Page 1:Meet Amazon's Kindle Fire
Page 2:Quick Navigation Tour
Page 3:Books And Documents: Not Quite An e-Book Reader...
Page 4:Video And Music: Amazon Prime Members Rejoice
Page 5:Amazon Appstore Is Not Android Market
Page 6:The Shopping Experience: All About Amazon
Page 7:Amazon Silk: Assisted Web Browsing (Sort Of)
Page 8:Web Browsing: The Same Old Android Restrictions
Page 9:TI's OMAP 4430: CPU And GPU Performance
Page 10:An Experiment: Gaming Performance, Tegra 2-Porting
Page 11:Storage Performance: Slightly Faster Than USB 1.0?!
Page 12:Display Performance: IPS Confirmed
Page 13:Display Performance Examined: Very Bright, So-So Gamut
Page 14:Benchmark Results: Battery Life And Recharge Time
Page 15:Benchmark Results: Real-World Performance
Page 16:Benchmark Results: Wireless Performance
Page 17:Awesome For Amazon Addicts
Page 18:Appendix A: Background Information On Our Benchmarks
Page 19:Appendix B: Notes For Kindle Fire Owners
Amazon Appstore Is Not Android Market
Amazon's Appstore effectively replaces Android Market. Many news apps are available to correspond with the Kindle Fire, but often times, the apps in Appstore are missing or out of date compared to Android Market.
Why is this the case ? Amazon's Developer FAQ clarifies:
"For your app to work on Kindle Fire, it needs to be compatible with the device's specifications. At a high level, it must be optimized for non-Google Mobile Services (GMS), Android 2.3.4 (Gingerbread), and a 7" screen with a resolution of 1024 x 600. Your manifest should specify support for large screens. Your app cannot require a gyroscope, camera, WAN module, Bluetooth, microphone, GPS, or micro-SD to function. In addition, your app must not be a theme or wallpaper that manipulates the user interface of the device. As with any other app submission to the Amazon Appstore for Android, your app will also need to comply with our Content Guidelines.
This explains the lack of a Skype app, since you need a microphone and camera for VoIP. That doesn't mean you can't use Skype for instant messaging. But unfortunately, Amazon simply won't let you install it.
Sometimes the Kindle Fire uses older apps because newer ones aren't yet certified. For example, the latest version of Flash for Android is 11.1, but the Fire is limited to 10.3. Getting better performance necessitated installing Flash 11.1 manually.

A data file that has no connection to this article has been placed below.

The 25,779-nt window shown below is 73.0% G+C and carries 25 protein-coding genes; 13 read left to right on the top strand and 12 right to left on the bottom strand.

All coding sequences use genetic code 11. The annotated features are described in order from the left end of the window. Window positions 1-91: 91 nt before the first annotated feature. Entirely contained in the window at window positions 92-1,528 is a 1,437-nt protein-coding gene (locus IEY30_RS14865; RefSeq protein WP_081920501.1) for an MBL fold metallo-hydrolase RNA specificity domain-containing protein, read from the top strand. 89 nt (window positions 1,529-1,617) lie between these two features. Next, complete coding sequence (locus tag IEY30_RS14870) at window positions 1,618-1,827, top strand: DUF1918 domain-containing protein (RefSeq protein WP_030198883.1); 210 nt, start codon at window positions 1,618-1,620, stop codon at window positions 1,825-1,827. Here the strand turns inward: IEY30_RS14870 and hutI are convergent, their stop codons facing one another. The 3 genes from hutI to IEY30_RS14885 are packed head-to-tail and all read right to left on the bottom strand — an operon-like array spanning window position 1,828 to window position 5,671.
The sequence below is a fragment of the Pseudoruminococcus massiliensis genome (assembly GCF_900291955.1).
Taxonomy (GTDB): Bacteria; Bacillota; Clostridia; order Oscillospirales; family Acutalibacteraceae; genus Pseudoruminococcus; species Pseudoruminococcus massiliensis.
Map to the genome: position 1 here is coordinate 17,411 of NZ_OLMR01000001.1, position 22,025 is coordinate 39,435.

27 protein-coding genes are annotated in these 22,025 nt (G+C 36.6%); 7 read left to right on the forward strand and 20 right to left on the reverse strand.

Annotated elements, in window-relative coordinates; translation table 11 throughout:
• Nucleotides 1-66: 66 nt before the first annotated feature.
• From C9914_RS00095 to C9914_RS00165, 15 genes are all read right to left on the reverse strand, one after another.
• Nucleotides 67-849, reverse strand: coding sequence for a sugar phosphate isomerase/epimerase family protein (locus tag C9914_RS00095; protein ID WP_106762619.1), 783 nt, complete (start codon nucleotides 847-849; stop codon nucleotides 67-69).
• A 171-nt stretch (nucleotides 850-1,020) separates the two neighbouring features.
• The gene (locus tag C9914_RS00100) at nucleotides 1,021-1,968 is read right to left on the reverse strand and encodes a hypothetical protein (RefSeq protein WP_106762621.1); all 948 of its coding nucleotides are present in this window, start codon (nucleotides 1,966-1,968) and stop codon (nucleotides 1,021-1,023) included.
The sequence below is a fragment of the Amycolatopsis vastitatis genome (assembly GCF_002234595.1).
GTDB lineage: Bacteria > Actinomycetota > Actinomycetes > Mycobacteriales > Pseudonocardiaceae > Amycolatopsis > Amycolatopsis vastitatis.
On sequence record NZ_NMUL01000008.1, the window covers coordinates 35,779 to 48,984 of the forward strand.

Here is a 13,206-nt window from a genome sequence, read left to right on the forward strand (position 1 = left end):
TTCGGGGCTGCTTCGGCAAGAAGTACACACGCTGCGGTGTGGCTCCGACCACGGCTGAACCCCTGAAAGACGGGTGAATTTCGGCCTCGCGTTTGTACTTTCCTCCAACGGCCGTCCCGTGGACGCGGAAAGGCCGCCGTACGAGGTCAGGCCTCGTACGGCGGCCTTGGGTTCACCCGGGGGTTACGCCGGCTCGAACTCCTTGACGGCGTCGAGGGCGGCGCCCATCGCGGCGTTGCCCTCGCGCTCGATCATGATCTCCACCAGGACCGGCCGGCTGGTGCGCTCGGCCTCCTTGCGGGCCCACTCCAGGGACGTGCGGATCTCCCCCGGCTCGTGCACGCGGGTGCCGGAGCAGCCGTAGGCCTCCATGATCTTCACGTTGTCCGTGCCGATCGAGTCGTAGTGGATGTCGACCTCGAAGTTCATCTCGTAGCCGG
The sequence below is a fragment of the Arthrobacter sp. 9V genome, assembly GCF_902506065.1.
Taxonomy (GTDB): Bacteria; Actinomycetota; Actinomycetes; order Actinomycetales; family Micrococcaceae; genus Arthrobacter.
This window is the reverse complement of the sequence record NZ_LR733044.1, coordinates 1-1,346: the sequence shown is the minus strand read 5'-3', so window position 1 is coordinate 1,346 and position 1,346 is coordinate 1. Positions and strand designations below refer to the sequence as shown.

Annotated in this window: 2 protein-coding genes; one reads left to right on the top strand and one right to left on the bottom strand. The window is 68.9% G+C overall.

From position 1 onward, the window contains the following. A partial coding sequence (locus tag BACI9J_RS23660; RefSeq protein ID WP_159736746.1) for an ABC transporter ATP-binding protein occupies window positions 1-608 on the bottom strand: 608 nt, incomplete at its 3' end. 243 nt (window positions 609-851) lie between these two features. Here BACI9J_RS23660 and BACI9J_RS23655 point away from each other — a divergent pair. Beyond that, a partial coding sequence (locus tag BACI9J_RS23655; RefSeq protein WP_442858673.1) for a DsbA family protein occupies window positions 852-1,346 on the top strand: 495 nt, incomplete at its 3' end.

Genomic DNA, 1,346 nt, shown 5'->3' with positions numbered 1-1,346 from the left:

Kindle Fire Comes With Flash 10.3
Unfortunately, getting around this obstacle could involve rooting your device. If you're not familiar with the process, it can render your tablet unusable. However, if you have a second Android device, you can generate an APK and install apps without rooting. But first, you need to enable "Allow Installation of Applications From Unknown Sources" under Settings>Device (see Appendix B).
It's both cumbersome and time consuming to back up and transfer APKs from another tablet. Plus, you can't install applications on the go. That's why I rooted and installed various Google APKs directly onto the Fire, giving me access to all of the Google apps that Amazon chose to strip out: Android Market, Books, Voice, Maps, Google+, Reader, Gmail, Street View, YouTube, and Talk.
- Meet Amazon's Kindle Fire
- Quick Navigation Tour
- Books And Documents: Not Quite An e-Book Reader...
- Video And Music: Amazon Prime Members Rejoice
- Amazon Appstore Is Not Android Market
- The Shopping Experience: All About Amazon
- Amazon Silk: Assisted Web Browsing (Sort Of)
- Web Browsing: The Same Old Android Restrictions
- TI's OMAP 4430: CPU And GPU Performance
- An Experiment: Gaming Performance, Tegra 2-Porting
- Storage Performance: Slightly Faster Than USB 1.0?!
- Display Performance: IPS Confirmed
- Display Performance Examined: Very Bright, So-So Gamut
- Benchmark Results: Battery Life And Recharge Time
- Benchmark Results: Real-World Performance
- Benchmark Results: Wireless Performance
- Awesome For Amazon Addicts
- Appendix A: Background Information On Our Benchmarks
- Appendix B: Notes For Kindle Fire Owners